Posted on November 23, 2015 There have been 0 comments
Miranda's Turkey Tips!
The centre-piece of most British and American Christmas and Thanksgiving tables, the Roast Turkey is a stalwart of our celebration food today but did you know that turkeys were first domesticated in Central and South America? In her latest book, Modern Meat Kitchen, Miranda Ballard shares the quintessential Roast Turkey recipe, with everything you’ll need to ensure a juicy roast. You can download our Roast Turkey recipe card, and make sure you’re subscribed to The Pantry as we’ll be sharing lots of recipes and ideas for all the trimmings in the coming weeks – you can subscribe here. Thanksgiving is just around the corner, and Christmas will follow quickly after, so we chatted to Miranda to get her top Turkey tips on making the most of your roast!
A Turkey Crown is a great option for a smaller gathering. The smallest free range whole turkey will still be over 4kg, enough for 8 people, so it’s a lot of leftovers for two or four people. However, it’s better value to order a whole turkey and remove the legs yourself – just follow the principles Miranda shows in her How to Portion a Chicken video over on The Pantry YouTube Channel. You could then pop the legs in the freezer to have roast turkey legs another time or debone and dice them to make a casserole or stir fry.
You might have heard of brining a turkey - basically soaking it in a salted and seasoned tub of water overnight. A really well-farmed bird should never dry out, even with the most basic attention to roasting it, but if you want to really ensure that it’s as moist as you can possibly make it, brining is a good idea. Just find something big enough (some people use the sink - or bath!) and fill with water, two large handfuls of salt and then as much seasoning as you like - bay leaves, thyme, rosemary, garlic, juniper, black pepper, mustard seeds, cloves... You can add red wine or port too. Just chuck it all in, soak the turkey overnight and then shake dry before stuffing/roasting.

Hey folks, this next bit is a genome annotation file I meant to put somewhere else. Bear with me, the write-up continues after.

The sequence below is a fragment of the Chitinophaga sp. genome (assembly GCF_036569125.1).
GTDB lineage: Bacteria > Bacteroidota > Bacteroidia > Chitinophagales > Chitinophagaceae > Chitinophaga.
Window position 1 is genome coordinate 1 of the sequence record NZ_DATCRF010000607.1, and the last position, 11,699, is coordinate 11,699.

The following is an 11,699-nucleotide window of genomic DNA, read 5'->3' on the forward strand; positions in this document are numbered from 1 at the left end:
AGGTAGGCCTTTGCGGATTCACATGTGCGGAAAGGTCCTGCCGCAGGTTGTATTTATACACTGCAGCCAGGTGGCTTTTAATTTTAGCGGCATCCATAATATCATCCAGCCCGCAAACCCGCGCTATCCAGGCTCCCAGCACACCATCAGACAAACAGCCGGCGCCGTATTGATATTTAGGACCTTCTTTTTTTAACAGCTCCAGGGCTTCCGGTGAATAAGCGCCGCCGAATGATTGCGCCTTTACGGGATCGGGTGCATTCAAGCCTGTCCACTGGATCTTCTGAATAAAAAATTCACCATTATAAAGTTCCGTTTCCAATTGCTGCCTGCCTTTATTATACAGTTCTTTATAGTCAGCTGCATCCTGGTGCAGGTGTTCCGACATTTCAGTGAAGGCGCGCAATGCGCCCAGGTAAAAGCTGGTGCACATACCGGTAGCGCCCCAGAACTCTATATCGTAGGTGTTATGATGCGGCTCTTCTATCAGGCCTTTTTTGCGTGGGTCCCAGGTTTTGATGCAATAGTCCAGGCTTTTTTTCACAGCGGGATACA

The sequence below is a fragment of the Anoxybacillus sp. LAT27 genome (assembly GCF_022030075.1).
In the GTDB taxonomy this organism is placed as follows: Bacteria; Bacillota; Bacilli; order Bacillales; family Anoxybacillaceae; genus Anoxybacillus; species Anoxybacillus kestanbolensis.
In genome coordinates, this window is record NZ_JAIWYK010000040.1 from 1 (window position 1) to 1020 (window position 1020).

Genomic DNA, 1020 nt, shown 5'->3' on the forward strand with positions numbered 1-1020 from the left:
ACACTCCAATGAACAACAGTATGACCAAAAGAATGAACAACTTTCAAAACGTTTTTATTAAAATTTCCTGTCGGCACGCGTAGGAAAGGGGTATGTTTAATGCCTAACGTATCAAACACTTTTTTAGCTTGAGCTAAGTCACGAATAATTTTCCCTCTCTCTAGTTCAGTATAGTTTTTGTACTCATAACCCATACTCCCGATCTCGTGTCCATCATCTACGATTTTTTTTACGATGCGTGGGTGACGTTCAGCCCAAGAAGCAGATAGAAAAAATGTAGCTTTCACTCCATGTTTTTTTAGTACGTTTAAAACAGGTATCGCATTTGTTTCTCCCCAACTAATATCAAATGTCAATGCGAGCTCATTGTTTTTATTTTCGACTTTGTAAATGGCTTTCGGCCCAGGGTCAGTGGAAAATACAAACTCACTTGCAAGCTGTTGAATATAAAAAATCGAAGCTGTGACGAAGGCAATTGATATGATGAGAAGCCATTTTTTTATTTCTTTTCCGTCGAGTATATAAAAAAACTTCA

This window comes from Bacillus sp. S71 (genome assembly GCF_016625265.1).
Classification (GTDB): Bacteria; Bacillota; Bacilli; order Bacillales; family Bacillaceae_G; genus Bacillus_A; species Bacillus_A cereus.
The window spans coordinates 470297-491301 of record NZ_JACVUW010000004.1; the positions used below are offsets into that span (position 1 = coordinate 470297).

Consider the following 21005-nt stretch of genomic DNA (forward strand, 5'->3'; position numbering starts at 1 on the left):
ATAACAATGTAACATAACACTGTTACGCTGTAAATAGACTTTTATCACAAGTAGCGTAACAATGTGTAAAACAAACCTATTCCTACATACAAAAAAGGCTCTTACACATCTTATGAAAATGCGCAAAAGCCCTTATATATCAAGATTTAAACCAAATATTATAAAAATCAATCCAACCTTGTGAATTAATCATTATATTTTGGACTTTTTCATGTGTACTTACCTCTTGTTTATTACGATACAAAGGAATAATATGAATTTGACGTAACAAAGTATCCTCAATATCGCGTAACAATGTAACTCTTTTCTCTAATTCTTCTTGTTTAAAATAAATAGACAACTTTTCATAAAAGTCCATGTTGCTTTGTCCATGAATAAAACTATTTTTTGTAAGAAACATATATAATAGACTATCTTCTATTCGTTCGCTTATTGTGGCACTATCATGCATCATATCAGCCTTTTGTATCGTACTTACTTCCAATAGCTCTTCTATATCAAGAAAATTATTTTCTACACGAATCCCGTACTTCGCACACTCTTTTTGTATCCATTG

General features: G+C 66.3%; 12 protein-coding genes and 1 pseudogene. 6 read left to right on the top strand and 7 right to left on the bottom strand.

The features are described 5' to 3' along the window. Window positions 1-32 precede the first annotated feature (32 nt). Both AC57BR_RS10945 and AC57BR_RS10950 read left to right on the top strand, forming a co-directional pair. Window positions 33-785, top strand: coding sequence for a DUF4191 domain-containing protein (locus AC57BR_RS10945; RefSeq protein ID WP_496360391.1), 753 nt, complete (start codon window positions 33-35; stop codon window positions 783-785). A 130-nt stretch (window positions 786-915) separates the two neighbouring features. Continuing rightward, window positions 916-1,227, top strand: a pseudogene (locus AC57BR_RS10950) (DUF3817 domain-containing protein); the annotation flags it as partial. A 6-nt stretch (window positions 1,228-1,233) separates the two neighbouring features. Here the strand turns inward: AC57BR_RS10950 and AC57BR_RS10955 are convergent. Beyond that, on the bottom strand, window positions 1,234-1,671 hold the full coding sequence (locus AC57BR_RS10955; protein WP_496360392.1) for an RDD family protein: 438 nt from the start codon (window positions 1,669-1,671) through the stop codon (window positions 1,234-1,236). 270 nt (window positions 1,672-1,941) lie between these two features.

The Bronze turkey has become very popular in the UK in the last 10 years. This is partly because of the increased awareness and value of free range farming. The traditional white turkey actually prefers to stay indoors, very rarely venturing out even if the barn doesn’t have side walls, whereas the bronze turkey likes to roam and explore and behave more ‘free range’. Just ask your turkey supplier - “did it eat what it wanted to eat and do what it wanted to do?”
And if that wasn’t enough turkey for you, we recommend you give this a watch! If you gobble at a turkey, it’ll gobble back. We know you laughed too!